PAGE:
So I've been considering creating a new character, and was looking at the homebrew Binder class.

My question pertains to the Binder's Apparatus Binding class feature. I've been looking for a comprehensive list of effects that creatures would give to the apparatus they've been bound to, but have been unable to find anything substantive.

The closest thing I've been able to find is this list, though as you can see it is pretty bare.

Would the Apparatus Binding effects be mostly up to the DM? If so, does anybody have advice as to how to decide the short and long term effects of apparatus binding in general, without creating game-breaking items? Otherwise, does a comprehensive list of Apparatus Binding effects exist elsewhere that I have been unable to find?

  • 2
    \$\begingroup\$ DandDWiki's Binder is homebrew, unrelated to the class in Tome of Magic. Your DM will need to make up the details and/or contact Milo v3, its creator. \$\endgroup\$
    – Foo Bar
    Feb 20, 2015 at 16:26
  • 1
    \$\begingroup\$ Can’t comment on this particular instance, but in general Dandwiki’s quality-control is nonexistent and the overwhelming majority of material on it is poorly designed, incomplete, and not recommended. \$\endgroup\$
    – KRyan
    Feb 20, 2015 at 16:46

1 Answer 1


Talk to the DM

While there's plenty of perfectly acceptable role-playing game stuff out on the Web, Sturgeon's law applies as it does in most media. If the DM's allowing homebrew stuff into his campaign, I suggest you and the DM work together to write that homebrew stuff. Often homebrew stuff relies on the writer's internal understanding of the mechanics, is skewed toward a particular style of play, and works best—or, sometimes, only—in the homebrewer's campaign world. Not grains but shakers of salt are necessary when using another's homebrew stuff.

But if you and the DM work together to make it, it does exactly what you want it to do in the way you want it to do it without having to worry about static from an outside source.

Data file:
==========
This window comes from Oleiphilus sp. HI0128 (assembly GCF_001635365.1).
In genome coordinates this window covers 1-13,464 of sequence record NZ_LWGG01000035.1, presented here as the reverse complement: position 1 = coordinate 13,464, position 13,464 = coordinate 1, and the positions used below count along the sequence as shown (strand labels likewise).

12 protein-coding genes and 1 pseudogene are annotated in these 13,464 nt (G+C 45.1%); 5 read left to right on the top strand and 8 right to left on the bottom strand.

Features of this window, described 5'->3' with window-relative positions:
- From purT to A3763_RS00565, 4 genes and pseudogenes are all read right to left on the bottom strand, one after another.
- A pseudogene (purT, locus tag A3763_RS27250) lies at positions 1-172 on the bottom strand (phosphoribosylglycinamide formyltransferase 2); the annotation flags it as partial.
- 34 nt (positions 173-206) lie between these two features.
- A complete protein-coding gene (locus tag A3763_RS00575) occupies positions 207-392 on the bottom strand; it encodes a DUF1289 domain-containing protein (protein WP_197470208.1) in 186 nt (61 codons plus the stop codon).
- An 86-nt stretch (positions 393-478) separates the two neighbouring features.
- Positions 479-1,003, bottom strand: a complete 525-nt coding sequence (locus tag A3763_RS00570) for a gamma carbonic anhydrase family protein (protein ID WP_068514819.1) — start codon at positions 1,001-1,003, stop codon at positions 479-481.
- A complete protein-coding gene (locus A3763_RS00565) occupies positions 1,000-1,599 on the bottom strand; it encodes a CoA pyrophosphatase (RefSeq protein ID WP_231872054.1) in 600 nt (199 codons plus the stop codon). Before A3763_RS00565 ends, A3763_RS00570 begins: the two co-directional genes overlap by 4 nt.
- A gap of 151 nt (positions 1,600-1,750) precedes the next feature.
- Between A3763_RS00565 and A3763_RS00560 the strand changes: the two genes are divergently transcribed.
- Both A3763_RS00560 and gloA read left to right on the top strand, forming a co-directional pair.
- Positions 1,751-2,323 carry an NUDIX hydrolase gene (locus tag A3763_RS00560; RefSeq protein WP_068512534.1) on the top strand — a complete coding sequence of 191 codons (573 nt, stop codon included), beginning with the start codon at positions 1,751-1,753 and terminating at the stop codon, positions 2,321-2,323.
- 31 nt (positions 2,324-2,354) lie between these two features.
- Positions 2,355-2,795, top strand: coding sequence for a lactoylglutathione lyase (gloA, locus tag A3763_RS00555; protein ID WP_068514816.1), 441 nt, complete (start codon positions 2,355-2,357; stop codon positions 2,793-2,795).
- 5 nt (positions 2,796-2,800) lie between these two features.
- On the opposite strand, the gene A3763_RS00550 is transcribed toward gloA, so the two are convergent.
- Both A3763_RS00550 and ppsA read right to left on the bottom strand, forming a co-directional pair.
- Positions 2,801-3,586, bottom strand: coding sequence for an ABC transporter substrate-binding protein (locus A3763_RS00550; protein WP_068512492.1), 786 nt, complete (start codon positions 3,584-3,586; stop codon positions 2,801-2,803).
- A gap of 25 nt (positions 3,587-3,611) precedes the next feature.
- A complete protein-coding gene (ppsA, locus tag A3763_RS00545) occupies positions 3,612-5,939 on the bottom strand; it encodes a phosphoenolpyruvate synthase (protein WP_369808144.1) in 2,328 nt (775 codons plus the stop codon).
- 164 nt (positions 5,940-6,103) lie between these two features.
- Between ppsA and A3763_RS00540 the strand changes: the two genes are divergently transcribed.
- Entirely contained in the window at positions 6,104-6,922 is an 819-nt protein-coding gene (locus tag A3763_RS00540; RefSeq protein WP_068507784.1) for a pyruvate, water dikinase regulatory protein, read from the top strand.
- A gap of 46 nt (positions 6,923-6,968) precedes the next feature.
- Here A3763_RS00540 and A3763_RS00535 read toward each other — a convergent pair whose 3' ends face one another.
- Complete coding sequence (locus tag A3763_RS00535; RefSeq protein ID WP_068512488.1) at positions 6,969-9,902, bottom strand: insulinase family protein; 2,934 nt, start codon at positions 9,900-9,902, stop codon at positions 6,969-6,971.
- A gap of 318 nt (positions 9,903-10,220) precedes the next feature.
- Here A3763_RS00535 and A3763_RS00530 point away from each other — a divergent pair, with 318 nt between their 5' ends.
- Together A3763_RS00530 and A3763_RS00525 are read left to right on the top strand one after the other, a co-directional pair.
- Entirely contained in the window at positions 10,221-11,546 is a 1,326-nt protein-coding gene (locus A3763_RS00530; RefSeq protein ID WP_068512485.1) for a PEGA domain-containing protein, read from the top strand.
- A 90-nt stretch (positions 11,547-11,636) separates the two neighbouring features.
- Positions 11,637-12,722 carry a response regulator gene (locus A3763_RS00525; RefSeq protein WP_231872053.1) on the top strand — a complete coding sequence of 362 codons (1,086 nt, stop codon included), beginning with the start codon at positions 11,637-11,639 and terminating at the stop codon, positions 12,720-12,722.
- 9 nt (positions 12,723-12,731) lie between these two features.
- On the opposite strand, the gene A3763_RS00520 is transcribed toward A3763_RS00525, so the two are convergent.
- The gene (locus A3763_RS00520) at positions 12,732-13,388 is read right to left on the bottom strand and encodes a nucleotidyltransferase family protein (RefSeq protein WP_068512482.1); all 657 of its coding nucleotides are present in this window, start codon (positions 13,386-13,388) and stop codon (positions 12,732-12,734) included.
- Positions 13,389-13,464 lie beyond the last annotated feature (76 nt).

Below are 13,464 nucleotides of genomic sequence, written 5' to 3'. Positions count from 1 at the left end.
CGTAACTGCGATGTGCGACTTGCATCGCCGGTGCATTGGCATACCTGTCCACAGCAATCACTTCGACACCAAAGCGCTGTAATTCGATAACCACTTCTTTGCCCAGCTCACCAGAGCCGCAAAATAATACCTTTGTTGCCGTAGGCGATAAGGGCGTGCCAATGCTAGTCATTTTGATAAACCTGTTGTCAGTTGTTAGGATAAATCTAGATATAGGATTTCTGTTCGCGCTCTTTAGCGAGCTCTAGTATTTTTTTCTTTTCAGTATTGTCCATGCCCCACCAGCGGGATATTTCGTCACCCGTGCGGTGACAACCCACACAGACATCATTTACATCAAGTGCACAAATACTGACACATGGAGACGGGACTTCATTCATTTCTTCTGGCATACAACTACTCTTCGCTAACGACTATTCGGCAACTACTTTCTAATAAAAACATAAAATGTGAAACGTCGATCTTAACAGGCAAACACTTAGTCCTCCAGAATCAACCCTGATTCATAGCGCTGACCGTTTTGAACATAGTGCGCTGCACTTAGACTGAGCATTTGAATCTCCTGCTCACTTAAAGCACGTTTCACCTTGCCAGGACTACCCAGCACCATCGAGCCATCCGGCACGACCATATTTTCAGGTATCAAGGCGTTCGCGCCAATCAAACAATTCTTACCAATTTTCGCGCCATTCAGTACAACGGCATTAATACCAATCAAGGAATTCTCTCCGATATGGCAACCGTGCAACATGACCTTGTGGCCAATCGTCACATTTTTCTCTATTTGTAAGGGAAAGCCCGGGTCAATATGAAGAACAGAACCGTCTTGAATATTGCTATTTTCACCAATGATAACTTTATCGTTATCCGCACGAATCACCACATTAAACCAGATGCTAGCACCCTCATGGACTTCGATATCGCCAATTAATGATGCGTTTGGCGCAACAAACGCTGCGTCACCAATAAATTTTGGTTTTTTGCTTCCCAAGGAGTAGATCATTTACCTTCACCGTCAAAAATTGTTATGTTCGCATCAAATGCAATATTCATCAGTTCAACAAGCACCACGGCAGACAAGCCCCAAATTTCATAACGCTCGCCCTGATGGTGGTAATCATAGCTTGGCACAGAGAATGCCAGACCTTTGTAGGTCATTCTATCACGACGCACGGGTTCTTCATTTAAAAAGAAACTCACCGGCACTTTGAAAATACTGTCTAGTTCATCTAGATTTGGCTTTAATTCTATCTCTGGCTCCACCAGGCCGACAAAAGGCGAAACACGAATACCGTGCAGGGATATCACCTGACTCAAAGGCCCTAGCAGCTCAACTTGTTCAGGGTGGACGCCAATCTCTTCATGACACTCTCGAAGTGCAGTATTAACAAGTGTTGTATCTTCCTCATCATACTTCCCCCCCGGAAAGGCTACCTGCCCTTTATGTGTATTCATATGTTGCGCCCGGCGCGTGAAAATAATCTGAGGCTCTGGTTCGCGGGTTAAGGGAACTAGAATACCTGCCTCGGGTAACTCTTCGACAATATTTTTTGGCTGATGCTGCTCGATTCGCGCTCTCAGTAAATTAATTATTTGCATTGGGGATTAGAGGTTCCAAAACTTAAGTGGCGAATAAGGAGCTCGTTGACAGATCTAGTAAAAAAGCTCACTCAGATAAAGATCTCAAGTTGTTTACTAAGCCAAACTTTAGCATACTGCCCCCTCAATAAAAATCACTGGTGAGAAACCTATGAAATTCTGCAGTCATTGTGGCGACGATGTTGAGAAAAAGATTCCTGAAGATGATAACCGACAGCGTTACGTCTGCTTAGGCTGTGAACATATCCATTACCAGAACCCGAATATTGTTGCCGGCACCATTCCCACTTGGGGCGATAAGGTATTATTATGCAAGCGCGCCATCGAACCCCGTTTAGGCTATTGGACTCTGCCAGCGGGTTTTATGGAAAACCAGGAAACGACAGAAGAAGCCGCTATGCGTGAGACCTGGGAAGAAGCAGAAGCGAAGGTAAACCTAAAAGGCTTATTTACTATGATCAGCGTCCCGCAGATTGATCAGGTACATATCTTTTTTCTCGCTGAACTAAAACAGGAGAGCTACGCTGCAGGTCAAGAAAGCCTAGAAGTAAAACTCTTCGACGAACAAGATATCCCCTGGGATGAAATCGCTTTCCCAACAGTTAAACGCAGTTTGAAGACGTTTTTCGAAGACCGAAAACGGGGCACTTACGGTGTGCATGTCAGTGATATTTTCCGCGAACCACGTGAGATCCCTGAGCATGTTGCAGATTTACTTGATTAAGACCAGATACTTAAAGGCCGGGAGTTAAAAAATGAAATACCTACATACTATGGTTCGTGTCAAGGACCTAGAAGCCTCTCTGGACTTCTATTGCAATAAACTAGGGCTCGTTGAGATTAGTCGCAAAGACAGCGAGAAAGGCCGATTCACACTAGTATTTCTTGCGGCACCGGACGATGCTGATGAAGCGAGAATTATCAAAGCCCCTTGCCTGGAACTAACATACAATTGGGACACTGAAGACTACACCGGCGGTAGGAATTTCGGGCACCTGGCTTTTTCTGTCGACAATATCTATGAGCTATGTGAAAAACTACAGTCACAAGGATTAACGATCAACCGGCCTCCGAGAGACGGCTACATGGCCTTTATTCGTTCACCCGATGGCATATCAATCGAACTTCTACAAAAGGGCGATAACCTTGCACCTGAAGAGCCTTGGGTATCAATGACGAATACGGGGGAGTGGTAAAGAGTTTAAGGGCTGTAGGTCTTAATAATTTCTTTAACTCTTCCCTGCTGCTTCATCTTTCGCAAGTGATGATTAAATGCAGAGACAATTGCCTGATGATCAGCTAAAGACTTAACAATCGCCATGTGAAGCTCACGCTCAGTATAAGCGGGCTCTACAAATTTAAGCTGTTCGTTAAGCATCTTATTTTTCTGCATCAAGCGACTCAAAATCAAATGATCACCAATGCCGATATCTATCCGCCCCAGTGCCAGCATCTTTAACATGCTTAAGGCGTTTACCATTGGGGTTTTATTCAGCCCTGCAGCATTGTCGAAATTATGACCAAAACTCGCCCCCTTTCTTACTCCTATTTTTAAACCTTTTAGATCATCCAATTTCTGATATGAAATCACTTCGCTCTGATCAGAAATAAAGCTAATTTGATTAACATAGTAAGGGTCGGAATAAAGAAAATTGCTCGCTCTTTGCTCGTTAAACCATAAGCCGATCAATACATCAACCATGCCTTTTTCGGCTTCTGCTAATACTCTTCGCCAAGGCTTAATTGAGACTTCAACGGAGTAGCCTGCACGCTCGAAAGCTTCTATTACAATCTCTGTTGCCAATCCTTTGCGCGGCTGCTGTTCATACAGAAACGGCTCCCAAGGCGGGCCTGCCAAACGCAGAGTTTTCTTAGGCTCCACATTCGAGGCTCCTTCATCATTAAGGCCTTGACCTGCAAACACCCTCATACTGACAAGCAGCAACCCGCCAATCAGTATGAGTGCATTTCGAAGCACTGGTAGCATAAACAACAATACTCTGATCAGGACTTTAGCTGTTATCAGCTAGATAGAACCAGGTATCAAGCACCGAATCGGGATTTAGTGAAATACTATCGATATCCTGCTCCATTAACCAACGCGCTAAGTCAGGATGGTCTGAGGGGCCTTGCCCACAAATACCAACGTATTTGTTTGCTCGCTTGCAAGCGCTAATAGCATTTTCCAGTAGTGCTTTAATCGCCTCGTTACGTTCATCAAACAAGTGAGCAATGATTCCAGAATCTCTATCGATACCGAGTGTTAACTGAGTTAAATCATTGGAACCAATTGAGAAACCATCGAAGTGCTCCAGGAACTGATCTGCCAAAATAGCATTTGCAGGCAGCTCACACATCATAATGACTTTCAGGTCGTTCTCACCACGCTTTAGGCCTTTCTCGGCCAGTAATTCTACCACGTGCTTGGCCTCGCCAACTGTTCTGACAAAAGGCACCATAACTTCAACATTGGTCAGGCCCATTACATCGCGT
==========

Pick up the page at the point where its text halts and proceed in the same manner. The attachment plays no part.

Quick assessment of this homebrew binder class

Like a wizard it summons a familiar and prepares spells, but it loses the wizard's bonus feats in exchange for a scaling method of creating traps, and, later, using those traps to gain minions, create powerful items, and collect special abilities. Although the spell list is more restricted than the wizard's and includes some oddities (e.g. the 1st-level binder (also Sor/Wiz) spell summon potato [conj] (here) is... whatever), it remains a prepared caster capable of casting 9th-level spells, likely putting it on par with similar powerful, versatile classes. The additional abilities lead me to believe that unless everyone were playing something of equal heft, such a binder would overshadow a party otherwise composed of a typical fighter, rogue, and cleric.1 That is, I suspect this is the case were the unfinished tables completed in the same manner they were started.

(You can visit the original posting of the class on the Giant in the Playground forums here.)

Creating apparatus binding traits

It appears this project was started on the Giant in the Playground forums here in Feb. 2012, but it was abandoned and moved to its current location.

So you're on your own here. The list is unfinished and has been since March 2014. It would be up to you and the DM to hash things out as to what would be the best fit for the campaign as it's clear there'd be some balance issues in most campaigns according to what's present on the chart (e.g. the choker's absurdly broken quickness ability—excised from the Monster Manual's 2012 printing—is granted as a levels 9-12 trait, while the acrosapien (a homebrew creature) grants SR 25 as a levels 17-20 trait, an amount almost casually defeated by similarly leveled casters).

Official Alternatives

Although no class quantifies their services in the way that homebrew binder does here, specializing in assembling hordes of willing or unwilling creatures is part of a few base classes (e.g. druids, wizards specializing in conjuration or necromancy) and more than a few prestige classes (e.g. Nar demonbinder, thaumaturgist). If gaining special abilities like those of a magical beast is what's attractive, the totemist from Magic of Incarnum is an interesting and underused option.

  1. While there are ways all 3 of these classes can contribute in a highly optimized game, by level 10 this binder and the cleric would probably view the fighter and rogue as holding them back.
  • \$\begingroup\$ My apologies for not accepting this answer earlier, I must have missed it completely! \$\endgroup\$ May 29, 2017 at 13:24
  • \$\begingroup\$ @B.S.Morganstein No problem and no regrets. Despite my measured language in the answer, I remember the class being a pretty wild read! Did you end up using the class? \$\endgroup\$ May 29, 2017 at 13:33
  • \$\begingroup\$ Yes I did, using a combination of your suggestions and some house rules to streamline the class. Great fun, I'd definitely recommend revisiting it in future games \$\endgroup\$ May 29, 2017 at 13:34

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